A forlorn polar bear sitting on a small piece of ice in a wide blue sea is a powerful image for many people. It says: "we are changing the Earth's climate, destroying its wildlife and we ought to do something about it". But it just makes plenty of other people angry. Since writing a book about the changing Arctic with that image on its cover I've run into a lot of the angry people. The sad bear is just a symbol of liberals who put animals before people: let nature takes its natural course and if that means the bear goes extinct that is just fine. It is nothing to do with us and certainly not worth spending a lot of money to stop.
Well, I have a message for all these guys. The Arctic is getting angry too. Climate change may seem as if it is a worry just for the people who want to "save the planet" but really it is about saving our current standard of living. And once you get the Arctic angry it will go for a long, slow revenge. No sudden disasters that can be ended quickly if we all rally to action. The Arctic will go for a thousand years of endless pressure, unstoppable and inevitable, that humans are just hopeless at dealing with collectively: you only have to look at the delay and bickering of Copenhagen after more than a decade of climate negotiations.
Greenland is a good place to get a good sense of what the Arctic has in mind. Start with a walk in the eastern suburb of the town of Ilulissat. People don't live there. It is reserved for sled dogs and you can wander, very cautiously, among some very fierce chained-up Greenlandic huskies and friendly sled puppies. The strange thing is that there are empty kennels everywhere. In 2002, 4,700 sled dogs lived here, a little more than the town's human residents. Now the number is less than 3,000. The ice is disappearing and the locals are trading in dogs for boats. Go down to the shore and you'll see open blue water now and sailing along in it are stupendous numbers of gigantic icebergs. That's our first sign of the Arctic's revenge.
The monster bergs are breaking off the Jakobshavn Glacier. Ten huge ice streams drain the enormous mass of Greenland's ice cap and this is the greatest of them all. It is almost two miles wide. In 1992, it was crawling to the sea at a steady 3.5 miles a year. By 2003 it was roaring along at 7.8 miles a year, spewing icebergs. As the glacier moved faster, the ice deeper within the ice cap that fed it began to thin. Greenland holds a staggering amount of ice and it is rushing for the exit.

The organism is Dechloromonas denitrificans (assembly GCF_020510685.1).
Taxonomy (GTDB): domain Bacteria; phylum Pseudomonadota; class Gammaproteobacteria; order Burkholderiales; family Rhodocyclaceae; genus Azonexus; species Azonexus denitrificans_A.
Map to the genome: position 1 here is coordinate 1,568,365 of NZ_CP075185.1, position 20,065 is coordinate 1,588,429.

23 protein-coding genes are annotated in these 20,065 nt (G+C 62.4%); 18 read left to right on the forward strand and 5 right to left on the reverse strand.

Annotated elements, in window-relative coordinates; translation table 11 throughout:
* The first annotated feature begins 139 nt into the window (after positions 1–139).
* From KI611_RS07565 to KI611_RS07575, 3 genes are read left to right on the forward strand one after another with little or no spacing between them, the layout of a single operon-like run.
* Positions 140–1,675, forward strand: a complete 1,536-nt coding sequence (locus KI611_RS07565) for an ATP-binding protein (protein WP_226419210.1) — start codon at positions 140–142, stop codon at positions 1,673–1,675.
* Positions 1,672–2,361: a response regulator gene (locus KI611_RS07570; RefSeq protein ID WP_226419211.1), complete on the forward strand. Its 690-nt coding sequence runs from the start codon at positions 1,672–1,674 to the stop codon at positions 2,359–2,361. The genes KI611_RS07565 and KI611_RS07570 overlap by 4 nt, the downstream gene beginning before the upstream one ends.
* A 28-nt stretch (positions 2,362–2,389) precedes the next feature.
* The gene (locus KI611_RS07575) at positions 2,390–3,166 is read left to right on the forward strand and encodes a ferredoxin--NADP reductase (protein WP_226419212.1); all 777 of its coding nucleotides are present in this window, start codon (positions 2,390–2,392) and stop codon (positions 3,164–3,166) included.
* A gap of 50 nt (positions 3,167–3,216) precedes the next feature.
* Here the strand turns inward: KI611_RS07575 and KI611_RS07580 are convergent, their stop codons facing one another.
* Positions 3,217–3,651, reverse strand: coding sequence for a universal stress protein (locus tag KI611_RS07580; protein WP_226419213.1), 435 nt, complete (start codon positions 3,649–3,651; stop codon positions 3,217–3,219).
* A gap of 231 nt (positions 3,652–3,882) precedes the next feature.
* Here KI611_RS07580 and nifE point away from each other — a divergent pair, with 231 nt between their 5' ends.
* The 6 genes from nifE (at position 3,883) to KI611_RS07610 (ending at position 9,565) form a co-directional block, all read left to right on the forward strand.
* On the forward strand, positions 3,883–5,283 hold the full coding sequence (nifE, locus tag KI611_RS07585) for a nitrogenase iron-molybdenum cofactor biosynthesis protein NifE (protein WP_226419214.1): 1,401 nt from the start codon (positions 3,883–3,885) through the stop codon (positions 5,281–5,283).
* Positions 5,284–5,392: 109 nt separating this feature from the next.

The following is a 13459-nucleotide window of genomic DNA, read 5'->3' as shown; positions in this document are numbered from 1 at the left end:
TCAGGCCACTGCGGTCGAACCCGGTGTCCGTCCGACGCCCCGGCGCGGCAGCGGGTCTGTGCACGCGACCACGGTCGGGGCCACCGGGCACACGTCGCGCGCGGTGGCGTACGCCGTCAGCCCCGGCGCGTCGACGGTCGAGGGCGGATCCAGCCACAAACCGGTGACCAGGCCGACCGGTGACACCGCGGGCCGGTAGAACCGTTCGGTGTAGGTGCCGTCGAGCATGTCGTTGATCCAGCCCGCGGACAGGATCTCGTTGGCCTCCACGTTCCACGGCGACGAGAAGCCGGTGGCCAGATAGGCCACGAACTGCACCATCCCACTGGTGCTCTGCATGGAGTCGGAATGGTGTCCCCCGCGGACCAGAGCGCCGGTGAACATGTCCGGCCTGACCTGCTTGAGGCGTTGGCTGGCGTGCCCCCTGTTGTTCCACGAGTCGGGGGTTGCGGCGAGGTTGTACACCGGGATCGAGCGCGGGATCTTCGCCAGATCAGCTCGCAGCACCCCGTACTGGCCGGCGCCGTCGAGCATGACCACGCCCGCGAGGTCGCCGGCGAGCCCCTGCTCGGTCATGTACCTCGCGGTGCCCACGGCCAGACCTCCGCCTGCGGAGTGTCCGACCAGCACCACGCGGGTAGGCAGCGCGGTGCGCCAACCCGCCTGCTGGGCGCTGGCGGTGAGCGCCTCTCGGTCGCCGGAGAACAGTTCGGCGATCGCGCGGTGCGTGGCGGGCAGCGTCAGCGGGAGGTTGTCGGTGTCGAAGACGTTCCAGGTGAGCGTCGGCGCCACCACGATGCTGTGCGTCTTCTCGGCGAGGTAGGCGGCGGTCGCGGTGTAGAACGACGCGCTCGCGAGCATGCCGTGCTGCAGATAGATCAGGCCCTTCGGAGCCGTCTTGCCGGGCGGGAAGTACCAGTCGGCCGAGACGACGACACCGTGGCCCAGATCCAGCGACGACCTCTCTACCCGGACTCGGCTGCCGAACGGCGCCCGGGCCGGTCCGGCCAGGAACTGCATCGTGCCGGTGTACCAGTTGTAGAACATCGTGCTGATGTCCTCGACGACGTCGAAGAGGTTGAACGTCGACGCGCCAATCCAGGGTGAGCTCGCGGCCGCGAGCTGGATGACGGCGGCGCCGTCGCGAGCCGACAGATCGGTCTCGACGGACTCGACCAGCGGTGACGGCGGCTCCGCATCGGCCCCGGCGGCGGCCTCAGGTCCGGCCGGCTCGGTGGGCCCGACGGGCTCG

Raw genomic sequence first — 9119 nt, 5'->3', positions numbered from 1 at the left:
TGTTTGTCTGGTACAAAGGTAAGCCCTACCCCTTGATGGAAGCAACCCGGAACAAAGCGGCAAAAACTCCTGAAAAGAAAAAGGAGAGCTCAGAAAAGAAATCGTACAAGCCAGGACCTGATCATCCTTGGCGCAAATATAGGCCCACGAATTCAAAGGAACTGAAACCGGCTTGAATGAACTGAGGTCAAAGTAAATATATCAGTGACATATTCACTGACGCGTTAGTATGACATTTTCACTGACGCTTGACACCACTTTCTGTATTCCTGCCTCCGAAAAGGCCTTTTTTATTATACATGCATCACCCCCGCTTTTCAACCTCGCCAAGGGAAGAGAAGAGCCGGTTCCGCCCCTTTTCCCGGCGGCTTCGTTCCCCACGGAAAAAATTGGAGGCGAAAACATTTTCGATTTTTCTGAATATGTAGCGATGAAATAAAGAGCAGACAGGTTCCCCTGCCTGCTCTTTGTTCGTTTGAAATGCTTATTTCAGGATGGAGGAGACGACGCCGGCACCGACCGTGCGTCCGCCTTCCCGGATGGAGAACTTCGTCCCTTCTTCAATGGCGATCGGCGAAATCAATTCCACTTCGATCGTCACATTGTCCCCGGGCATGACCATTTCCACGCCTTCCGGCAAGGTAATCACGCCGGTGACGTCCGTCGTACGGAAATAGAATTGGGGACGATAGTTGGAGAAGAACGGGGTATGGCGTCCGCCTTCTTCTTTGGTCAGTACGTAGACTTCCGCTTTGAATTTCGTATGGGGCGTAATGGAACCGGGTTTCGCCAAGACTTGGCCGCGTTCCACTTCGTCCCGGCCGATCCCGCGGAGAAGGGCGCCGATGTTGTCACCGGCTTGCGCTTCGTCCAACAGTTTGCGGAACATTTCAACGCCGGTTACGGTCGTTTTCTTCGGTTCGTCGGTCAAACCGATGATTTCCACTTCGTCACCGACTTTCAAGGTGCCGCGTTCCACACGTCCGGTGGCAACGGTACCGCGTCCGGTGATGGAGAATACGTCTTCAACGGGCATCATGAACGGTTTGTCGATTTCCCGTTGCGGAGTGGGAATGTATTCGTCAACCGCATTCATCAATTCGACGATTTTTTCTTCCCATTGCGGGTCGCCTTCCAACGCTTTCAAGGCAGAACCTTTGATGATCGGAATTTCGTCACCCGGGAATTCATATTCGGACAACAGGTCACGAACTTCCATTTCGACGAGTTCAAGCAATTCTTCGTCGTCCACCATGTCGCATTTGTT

If all 700,000 cubic miles of it were to melt away, sea level would rise by around twenty-three feet, causing an unimaginable catastrophe. That won't happen quickly but the melt is speeding up. Eventually it will reach a tipping point when the top of the ice has melts to a lower elevation where the air is warm. Then there is no stopping sea level rise for a thousand years or more, especially as the Antarctic joins in. Goodbye Manhattan, London, Holland...
Up on the ice cap and across the tundra rimming the Arctic seas, the air is warming rapidly too. With temperatures rising, odd streams of gas have begun bubbling from tundra lakes. You can find out what it is by just lighting a match: stand well back so you don't lose your hair as it explodes. It is methane, generated as micro-organisms begin to break down the thawing organic material at the lake bottom. It is a far more powerful greenhouse gas than carbon dioxide and the Arctic is full of it. Out in the shallow Arctic seas, too, bubbling streams of methane are appearing where there were none before.
Away from the lakes, the frozen ground--permafrost--is rotting away as it thaws, pouring out carbon dioxide. There is enough carbon stored in the permafrost to raise global temperatures an average of 12 degrees Fahrenheit. Of course, this carbon will not all be released at once. The Arctic really goes for a long, slow settling of scores. It will thaw over hundreds of years, endlessly pushing up global temperatures.
Wouldn't it be better to halt these changes now, rather than facing the Arctic's revenge? You don't have to worry about polar bears, just what it is going to mean for you and generations to come.